Community college advocates in Erie County, Pa. have secured a long-fought victory to open the first new community college in Pennsylvania in 27 years, and only the third new community college established nationwide in the last decade.
The Pennsylvania State Board of Education on Wednesday approved a comprehensive community college plan developed by nonprofit advocacy group, Empower Erie, and sponsored by Erie County Government.
The approval concludes a three-year battle to establish the state’s 15th community college as a means to energize workforce development and enhance the region’s economic competitiveness. The community college will provide affordable, accessible education desperately needed in a city that includes one of the nation’s poorest zip codes.
“We finally opened a door that had been slammed shut to underserved urban and rural communities in Erie County,” said Empower Erie’s co-founder Ron DiNicola. “We envision a world-class workforce development center that will serve as an economic engine to provide socio-economic mobility and equity for everyone in our community.”
For decades, community college advocates have demanded the state make good on the promise of the Community College Act of 1963, which called for a community college within commuting distance of every Pennsylvanian.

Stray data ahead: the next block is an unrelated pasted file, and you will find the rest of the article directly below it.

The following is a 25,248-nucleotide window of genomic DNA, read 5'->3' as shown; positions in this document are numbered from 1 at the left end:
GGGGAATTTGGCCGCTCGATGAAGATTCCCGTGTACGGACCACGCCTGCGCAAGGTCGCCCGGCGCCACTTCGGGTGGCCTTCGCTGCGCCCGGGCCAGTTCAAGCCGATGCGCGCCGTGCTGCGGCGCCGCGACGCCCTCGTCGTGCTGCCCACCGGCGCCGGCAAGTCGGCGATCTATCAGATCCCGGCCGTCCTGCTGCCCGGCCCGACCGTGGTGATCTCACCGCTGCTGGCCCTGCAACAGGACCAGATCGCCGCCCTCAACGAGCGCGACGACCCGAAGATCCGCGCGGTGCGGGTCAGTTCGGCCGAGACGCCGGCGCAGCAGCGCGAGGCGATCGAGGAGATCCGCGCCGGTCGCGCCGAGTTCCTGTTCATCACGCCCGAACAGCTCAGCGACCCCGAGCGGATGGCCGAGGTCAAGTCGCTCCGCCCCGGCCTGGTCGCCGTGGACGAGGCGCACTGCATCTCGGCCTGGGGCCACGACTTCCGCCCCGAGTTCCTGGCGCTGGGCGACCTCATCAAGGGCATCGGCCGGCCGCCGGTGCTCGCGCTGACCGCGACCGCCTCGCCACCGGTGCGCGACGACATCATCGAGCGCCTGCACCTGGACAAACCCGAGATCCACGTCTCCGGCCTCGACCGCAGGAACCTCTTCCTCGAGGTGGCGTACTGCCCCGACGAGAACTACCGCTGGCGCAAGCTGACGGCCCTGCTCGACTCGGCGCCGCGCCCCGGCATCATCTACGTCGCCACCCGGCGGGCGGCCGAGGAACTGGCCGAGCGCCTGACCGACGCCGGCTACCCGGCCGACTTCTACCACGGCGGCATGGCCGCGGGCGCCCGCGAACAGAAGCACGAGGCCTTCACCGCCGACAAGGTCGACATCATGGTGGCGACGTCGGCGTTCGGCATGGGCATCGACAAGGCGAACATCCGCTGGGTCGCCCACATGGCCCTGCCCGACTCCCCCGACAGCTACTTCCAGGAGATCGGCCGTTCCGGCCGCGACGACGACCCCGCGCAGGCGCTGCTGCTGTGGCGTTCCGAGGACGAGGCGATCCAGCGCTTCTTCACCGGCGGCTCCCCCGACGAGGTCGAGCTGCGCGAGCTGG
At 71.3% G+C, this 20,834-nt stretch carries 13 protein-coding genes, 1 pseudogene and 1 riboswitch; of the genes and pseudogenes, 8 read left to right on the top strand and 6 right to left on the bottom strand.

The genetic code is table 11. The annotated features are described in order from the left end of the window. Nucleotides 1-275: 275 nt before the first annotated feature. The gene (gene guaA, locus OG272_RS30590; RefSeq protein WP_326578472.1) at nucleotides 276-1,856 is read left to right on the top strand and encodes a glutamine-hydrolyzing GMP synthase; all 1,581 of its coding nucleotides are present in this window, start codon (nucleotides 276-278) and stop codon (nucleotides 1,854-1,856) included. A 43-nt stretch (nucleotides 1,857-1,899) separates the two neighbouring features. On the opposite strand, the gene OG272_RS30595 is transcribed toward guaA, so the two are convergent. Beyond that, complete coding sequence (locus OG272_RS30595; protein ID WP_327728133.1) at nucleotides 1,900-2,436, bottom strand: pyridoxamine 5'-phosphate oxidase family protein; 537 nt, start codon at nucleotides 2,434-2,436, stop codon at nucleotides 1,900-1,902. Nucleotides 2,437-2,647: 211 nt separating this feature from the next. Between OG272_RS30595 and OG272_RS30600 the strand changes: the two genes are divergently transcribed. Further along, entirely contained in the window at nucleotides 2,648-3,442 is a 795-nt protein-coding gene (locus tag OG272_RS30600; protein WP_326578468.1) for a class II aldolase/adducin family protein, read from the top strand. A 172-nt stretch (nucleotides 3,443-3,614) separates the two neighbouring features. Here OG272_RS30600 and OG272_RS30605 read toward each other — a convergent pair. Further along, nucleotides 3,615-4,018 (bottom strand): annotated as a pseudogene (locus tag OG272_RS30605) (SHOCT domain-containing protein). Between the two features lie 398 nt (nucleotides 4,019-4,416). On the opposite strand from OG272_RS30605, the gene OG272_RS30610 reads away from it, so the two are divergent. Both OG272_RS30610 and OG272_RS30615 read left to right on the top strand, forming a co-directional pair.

The closest community college to Erie is 100 miles away in Butler, Pa. Research from Empower Erie determined that Erie is the only U.S. city of its size or larger without a free-standing community college.
“For decades, the citizens of Erie County have been paying state taxes to support 14 existing community colleges without reaping any of the benefits,” said Erie County Councilman Carl Anderson III. “Today marks the first tangible step toward righting that wrong.”
Once an industrial powerhouse, as the home to the largest natural harbor on the Great Lakes, Erie is in the midst of an economic transformation built around tourism, healthcare, manufacturing, and a growing number of start-ups.
Empower Erie built a diverse coalition of business and political leaders, Labor, educators, nonprofits, community advocates and faith leaders to mobilize against powerful political forces opposed to the effort.
“Leaders of every faith community united behind the shared belief that this was the moral issue of our time in Erie County,” said Empower Erie Board member Rev. Charles Mock. “Now hope of a better future is alive for everyone in our community, regardless of socio-economic status, race, or background.”